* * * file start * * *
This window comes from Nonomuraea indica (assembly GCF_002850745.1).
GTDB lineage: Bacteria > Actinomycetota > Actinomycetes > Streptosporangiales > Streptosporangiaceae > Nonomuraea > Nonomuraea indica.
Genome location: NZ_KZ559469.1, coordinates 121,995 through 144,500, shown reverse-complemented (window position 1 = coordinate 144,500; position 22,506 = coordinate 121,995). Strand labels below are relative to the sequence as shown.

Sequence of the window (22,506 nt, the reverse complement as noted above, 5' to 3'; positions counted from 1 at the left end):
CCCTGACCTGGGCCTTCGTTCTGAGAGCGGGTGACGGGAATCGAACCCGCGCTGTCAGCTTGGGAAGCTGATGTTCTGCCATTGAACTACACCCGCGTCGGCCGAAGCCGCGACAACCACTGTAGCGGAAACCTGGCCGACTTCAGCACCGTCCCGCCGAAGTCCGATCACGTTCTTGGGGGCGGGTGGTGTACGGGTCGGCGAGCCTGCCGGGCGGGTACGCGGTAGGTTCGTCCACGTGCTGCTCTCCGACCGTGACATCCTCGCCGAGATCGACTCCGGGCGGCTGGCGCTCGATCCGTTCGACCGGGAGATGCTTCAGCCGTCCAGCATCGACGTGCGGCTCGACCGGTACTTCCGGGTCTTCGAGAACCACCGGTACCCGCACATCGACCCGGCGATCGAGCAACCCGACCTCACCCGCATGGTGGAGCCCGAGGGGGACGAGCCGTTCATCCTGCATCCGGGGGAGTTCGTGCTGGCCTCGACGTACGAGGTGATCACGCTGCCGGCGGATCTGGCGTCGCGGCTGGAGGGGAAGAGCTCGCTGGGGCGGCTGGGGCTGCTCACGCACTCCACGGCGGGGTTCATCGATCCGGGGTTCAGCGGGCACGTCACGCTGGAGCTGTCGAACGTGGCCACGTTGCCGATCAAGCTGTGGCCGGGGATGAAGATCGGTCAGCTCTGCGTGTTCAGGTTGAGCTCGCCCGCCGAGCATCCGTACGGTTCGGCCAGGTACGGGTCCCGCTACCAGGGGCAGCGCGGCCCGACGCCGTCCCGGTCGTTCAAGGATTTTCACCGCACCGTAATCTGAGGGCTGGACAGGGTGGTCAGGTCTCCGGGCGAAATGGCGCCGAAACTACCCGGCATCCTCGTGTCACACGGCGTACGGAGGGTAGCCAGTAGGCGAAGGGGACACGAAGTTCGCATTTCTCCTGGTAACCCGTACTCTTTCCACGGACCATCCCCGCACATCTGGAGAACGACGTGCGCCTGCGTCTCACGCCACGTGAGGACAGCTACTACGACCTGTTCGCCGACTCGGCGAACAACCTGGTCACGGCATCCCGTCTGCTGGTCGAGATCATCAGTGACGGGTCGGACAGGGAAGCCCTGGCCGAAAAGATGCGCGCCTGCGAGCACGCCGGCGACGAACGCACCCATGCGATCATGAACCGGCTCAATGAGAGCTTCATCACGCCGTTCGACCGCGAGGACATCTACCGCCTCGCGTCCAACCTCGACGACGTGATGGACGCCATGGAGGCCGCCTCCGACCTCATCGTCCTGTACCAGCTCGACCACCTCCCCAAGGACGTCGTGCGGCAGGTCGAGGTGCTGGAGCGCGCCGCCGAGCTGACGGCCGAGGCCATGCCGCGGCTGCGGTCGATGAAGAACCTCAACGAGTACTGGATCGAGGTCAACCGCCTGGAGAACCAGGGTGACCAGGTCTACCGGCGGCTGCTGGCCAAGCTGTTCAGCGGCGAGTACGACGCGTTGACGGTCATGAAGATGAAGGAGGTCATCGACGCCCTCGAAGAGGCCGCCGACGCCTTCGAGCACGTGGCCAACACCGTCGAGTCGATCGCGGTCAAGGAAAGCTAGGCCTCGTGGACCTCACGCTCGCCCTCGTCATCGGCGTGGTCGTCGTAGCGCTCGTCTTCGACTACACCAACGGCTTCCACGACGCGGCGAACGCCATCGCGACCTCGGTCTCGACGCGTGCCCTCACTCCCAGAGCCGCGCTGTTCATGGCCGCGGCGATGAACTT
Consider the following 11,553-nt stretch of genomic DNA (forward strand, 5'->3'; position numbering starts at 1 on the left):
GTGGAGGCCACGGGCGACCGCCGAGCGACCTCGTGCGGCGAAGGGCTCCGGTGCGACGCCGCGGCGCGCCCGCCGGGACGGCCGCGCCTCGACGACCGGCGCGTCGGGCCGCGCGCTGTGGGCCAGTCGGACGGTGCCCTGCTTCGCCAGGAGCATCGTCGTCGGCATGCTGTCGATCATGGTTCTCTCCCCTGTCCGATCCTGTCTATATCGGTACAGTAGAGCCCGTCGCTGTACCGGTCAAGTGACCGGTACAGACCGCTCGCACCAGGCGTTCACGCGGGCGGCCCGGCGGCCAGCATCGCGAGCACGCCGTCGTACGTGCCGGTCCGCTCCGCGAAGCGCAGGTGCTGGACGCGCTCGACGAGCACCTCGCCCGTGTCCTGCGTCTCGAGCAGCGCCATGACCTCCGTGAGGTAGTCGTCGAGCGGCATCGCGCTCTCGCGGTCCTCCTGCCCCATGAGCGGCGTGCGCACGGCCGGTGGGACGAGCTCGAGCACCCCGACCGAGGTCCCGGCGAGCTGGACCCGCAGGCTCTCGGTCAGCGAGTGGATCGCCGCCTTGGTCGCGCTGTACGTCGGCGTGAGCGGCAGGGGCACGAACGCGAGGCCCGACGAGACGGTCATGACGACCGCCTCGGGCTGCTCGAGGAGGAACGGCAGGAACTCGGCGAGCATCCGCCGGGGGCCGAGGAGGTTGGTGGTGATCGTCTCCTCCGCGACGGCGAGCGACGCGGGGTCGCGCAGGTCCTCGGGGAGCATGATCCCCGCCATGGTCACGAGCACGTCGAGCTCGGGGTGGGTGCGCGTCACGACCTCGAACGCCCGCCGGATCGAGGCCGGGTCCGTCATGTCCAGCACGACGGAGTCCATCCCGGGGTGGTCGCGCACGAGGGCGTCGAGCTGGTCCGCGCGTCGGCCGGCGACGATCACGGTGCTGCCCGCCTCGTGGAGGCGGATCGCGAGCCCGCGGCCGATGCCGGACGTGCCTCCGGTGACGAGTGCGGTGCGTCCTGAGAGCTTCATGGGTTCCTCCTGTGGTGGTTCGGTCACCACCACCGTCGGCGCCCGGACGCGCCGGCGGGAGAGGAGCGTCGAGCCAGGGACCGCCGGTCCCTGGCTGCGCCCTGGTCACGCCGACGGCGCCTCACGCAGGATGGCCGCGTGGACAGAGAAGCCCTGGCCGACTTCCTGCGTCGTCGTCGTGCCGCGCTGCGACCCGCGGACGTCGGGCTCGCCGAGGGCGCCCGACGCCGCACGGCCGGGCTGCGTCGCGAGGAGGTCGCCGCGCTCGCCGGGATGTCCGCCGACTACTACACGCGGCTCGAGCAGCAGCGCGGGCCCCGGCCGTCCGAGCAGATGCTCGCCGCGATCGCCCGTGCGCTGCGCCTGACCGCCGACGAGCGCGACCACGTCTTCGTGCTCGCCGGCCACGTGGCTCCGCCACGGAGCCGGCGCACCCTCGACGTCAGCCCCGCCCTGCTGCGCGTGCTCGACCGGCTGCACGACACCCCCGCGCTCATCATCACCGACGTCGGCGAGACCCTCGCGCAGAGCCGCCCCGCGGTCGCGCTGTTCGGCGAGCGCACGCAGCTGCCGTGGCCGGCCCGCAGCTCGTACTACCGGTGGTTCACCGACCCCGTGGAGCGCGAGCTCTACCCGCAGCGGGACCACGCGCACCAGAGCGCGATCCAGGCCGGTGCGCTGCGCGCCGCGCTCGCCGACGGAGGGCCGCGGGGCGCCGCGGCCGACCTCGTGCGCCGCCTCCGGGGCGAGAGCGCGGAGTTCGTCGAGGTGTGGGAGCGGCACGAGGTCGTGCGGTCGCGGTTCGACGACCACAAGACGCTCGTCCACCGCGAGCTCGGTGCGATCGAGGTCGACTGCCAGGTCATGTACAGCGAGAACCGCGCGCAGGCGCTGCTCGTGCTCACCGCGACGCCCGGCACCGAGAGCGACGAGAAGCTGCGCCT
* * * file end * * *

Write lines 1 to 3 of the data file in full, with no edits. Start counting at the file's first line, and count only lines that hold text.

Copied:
This window comes from Nonomuraea indica (assembly GCF_002850745.1).
GTDB lineage: Bacteria > Actinomycetota > Actinomycetes > Streptosporangiales > Streptosporangiaceae > Nonomuraea > Nonomuraea indica.
Genome location: NZ_KZ559469.1, coordinates 121,995 through 144,500, shown reverse-complemented (window position 1 = coordinate 144,500; position 22,506 = coordinate 121,995). Strand labels below are relative to the sequence as shown.